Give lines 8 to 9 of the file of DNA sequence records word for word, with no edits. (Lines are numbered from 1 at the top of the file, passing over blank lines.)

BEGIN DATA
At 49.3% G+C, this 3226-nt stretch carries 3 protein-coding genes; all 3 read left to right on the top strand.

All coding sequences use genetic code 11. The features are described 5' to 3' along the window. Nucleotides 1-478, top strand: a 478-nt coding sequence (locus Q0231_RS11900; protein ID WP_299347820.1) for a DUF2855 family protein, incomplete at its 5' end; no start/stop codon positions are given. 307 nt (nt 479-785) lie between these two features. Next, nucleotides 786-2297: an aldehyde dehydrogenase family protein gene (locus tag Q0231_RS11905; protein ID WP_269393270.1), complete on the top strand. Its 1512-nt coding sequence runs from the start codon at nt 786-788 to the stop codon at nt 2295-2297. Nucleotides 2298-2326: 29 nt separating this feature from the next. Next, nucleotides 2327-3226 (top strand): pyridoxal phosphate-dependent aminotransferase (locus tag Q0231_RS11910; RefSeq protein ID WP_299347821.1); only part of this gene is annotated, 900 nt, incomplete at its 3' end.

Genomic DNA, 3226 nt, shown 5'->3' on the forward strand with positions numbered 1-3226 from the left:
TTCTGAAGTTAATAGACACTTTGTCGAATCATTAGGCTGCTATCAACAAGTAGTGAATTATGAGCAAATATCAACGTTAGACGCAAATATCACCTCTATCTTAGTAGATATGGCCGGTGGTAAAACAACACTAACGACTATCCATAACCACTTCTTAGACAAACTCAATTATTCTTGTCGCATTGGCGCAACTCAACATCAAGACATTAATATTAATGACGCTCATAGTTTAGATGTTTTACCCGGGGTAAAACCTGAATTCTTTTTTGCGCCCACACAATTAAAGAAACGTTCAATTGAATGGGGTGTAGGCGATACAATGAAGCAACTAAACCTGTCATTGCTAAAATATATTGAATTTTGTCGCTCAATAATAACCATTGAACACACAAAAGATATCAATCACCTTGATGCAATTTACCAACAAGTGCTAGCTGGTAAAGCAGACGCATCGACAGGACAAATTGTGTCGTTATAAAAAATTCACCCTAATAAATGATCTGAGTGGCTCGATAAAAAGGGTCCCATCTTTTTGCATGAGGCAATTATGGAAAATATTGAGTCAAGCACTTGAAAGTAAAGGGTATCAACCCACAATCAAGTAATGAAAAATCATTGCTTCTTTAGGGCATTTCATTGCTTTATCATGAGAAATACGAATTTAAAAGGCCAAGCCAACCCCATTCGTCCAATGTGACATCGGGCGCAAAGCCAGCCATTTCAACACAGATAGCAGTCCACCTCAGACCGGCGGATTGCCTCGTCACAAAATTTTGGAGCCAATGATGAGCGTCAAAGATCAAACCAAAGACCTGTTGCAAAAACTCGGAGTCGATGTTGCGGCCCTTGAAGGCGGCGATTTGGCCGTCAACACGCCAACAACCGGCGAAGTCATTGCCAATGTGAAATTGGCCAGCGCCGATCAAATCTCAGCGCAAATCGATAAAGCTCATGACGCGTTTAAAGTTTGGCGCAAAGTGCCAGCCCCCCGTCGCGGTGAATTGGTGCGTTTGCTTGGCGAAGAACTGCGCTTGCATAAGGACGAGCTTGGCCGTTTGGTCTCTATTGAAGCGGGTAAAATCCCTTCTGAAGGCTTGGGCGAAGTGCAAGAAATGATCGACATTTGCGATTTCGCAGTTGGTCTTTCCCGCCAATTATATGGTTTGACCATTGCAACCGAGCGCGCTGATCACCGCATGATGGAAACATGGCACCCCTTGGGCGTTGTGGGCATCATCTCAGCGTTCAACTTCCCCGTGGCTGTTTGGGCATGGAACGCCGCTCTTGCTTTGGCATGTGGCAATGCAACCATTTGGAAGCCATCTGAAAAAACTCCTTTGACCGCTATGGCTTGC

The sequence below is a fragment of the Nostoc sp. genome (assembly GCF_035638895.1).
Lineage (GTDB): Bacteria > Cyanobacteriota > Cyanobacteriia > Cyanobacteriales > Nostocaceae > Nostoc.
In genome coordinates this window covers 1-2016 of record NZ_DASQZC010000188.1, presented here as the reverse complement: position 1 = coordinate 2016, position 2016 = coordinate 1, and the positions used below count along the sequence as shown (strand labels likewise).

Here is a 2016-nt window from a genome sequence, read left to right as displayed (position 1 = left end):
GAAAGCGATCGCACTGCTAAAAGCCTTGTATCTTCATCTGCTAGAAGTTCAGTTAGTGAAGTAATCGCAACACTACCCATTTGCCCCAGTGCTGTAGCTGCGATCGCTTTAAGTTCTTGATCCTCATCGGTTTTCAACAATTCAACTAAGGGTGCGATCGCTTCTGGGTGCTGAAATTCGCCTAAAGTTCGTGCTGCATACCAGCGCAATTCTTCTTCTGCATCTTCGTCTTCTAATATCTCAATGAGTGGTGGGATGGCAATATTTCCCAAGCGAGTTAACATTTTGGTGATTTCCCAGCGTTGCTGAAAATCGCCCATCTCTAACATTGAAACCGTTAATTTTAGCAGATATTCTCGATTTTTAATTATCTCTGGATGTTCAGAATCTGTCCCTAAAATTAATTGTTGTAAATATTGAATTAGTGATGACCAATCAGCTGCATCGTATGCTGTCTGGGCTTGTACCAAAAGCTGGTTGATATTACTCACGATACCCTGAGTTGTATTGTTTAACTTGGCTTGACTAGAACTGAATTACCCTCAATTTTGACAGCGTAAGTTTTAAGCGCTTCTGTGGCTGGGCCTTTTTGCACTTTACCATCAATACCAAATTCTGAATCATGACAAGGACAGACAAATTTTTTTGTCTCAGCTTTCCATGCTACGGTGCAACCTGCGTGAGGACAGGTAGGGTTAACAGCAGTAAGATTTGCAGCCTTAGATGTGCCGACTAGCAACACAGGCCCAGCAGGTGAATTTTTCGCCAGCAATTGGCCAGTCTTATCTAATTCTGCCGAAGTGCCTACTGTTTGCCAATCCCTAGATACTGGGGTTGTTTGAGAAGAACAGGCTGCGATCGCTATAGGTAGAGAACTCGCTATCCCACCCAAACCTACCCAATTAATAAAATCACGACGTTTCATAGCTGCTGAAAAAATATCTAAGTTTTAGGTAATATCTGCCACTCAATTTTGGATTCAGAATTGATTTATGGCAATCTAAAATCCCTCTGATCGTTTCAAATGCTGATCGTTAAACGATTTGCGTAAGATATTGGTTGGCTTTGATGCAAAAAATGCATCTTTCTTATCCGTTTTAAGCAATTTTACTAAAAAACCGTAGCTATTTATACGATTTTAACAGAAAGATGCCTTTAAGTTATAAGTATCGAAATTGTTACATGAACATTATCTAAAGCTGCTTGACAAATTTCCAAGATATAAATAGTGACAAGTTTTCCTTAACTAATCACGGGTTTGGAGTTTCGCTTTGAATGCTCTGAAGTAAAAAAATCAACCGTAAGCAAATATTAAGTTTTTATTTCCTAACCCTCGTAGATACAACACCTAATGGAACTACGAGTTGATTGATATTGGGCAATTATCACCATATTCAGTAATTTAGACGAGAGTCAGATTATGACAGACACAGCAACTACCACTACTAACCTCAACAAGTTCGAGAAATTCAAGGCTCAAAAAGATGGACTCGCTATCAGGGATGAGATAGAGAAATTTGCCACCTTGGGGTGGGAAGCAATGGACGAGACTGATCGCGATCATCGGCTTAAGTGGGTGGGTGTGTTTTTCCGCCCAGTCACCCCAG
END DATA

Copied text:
Here is a 2016-nt window from a genome sequence, read left to right as displayed (position 1 = left end):
GAAAGCGATCGCACTGCTAAAAGCCTTGTATCTTCATCTGCTAGAAGTTCAGTTAGTGAAGTAATCGCAACACTACCCATTTGCCCCAGTGCTGTAGCTGCGATCGCTTTAAGTTCTTGATCCTCATCGGTTTTCAACAATTCAACTAAGGGTGCGATCGCTTCTGGGTGCTGAAATTCGCCTAAAGTTCGTGCTGCATACCAGCGCAATTCTTCTTCTGCATCTTCGTCTTCTAATATCTCAATGAGTGGTGGGATGGCAATATTTCCCAAGCGAGTTAACATTTTGGTGATTTCCCAGCGTTGCTGAAAATCGCCCATCTCTAACATTGAAACCGTTAATTTTAGCAGATATTCTCGATTTTTAATTATCTCTGGATGTTCAGAATCTGTCCCTAAAATTAATTGTTGTAAATATTGAATTAGTGATGACCAATCAGCTGCATCGTATGCTGTCTGGGCTTGTACCAAAAGCTGGTTGATATTACTCACGATACCCTGAGTTGTATTGTTTAACTTGGCTTGACTAGAACTGAATTACCCTCAATTTTGACAGCGTAAGTTTTAAGCGCTTCTGTGGCTGGGCCTTTTTGCACTTTACCATCAATACCAAATTCTGAATCATGACAAGGACAGACAAATTTTTTTGTCTCAGCTTTCCATGCTACGGTGCAACCTGCGTGAGGACAGGTAGGGTTAACAGCAGTAAGATTTGCAGCCTTAGATGTGCCGACTAGCAACACAGGCCCAGCAGGTGAATTTTTCGCCAGCAATTGGCCAGTCTTATCTAATTCTGCCGAAGTGCCTACTGTTTGCCAATCCCTAGATACTGGGGTTGTTTGAGAAGAACAGGCTGCGATCGCTATAGGTAGAGAACTCGCTATCCCACCCAAACCTACCCAATTAATAAAATCACGACGTTTCATAGCTGCTGAAAAAATATCTAAGTTTTAGGTAATATCTGCCACTCAATTTTGGATTCAGAATTGATTTATGGCAATCTAAAATCCCTCTGATCGTTTCAAATGCTGATCGTTAAACGATTTGCGTAAGATATTGGTTGGCTTTGATGCAAAAAATGCATCTTTCTTATCCGTTTTAAGCAATTTTACTAAAAAACCGTAGCTATTTATACGATTTTAACAGAAAGATGCCTTTAAGTTATAAGTATCGAAATTGTTACATGAACATTATCTAAAGCTGCTTGACAAATTTCCAAGATATAAATAGTGACAAGTTTTCCTTAACTAATCACGGGTTTGGAGTTTCGCTTTGAATGCTCTGAAGTAAAAAAATCAACCGTAAGCAAATATTAAGTTTTTATTTCCTAACCCTCGTAGATACAACACCTAATGGAACTACGAGTTGATTGATATTGGGCAATTATCACCATATTCAGTAATTTAGACGAGAGTCAGATTATGACAGACACAGCAACTACCACTACTAACCTCAACAAGTTCGAGAAATTCAAGGCTCAAAAAGATGGACTCGCTATCAGGGATGAGATAGAGAAATTTGCCACCTTGGGGTGGGAAGCAATGGACGAGACTGATCGCGATCATCGGCTTAAGTGGGTGGGTGTGTTTTTCCGCCCAGTCACCCCAG